Urban and rural development minister Erastus Uutoni believes the Urban and Regional Planning Act, which has replaced the Namibia Planning Advisory Board (Nampab) and the Township Board, would result in the speedy delivery of housing and land across the country.
With the new law, the planning functions at the regional council and local authority level have been decentralised.
This essentially means local authorities and regional councils will no longer have to wait for years to have new townships approved.
The two bodies were labelled as a key challenge by local and regional authorities in the establishment of new townships as they, in some instance, have to wait up to three years to get approval from them.
Uutoni, who was speaking at an occasion marking the inception meeting for the Urban and Regional Planning Board yesterday, said the new Act has now made provision for regional councils and local authorities to be declared as authorised planning authorities.
This also means they will no longer be expected to submit planning applications to the now defunct boards for recommendation and for the line minister’s approval.
“They will be processing their applications on delegated functions and this makes the land delivery process faster. Some of the local authorities have already applied for them to be declared as such,” he emphasised.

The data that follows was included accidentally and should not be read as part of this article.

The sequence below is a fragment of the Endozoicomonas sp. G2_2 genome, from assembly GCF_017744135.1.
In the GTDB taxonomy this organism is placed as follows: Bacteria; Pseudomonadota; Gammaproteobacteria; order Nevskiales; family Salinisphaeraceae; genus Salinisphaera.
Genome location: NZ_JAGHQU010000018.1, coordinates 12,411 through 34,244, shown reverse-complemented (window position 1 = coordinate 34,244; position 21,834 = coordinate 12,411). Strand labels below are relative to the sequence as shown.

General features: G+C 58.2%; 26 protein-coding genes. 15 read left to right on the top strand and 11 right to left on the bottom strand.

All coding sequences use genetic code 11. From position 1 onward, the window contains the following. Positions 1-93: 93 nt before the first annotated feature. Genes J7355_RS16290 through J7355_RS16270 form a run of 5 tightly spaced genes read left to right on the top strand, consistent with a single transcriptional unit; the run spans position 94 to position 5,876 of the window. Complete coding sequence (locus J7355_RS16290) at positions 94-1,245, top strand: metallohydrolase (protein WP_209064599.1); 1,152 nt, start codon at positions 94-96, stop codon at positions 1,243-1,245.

The minister was adamant the new Act would have a major impact on many Namibians, especially those living in informal settlements. “The delivery of land and ultimately the housing backlog in Namibia will also improve drastically considering the Act shortens the lengthy land delivery processes. I will be meeting with my board members periodically to assess its performance and exchange views on how best to address any challenges that the board might be faced with in the execution of its mandate,” he added.
According to Uutoni, the new board is required to spearhead the speedy implementation of the aims and objectives of the Act. “The land and housing challenges are a serious crisis in Namibia, and it is the primary responsibility of the Urban and Regional Planning Board to ensure speedy delivery of urban land,” said the minister.
Uutoni said that although the ministry enacted the Urban and Regional Planning Act to fast-track land delivery and ultimately housing in Namibia, the enactment of the new law does not guarantee solutions on spatial planning challenges.
“We need commitment and hard work by all stakeholders to achieve the objectives of the Act such as to consolidate the laws relating to urban and regional planning, provide for a legal framework for spatial planning in Namibia, provide for principles and standards of spatial planning; to establish the urban and regional planning board, to decentralise certain matters relating to spatial planning; and to provide for the preparation, approval and review of the national spatial development framework, regional structure plans and urban structure plans,” he said.
Speaking on behalf of the board, chairperson Lameck Uuyepa assured the minister that the board will make sure that they will work hard to achieve its aims and objectives.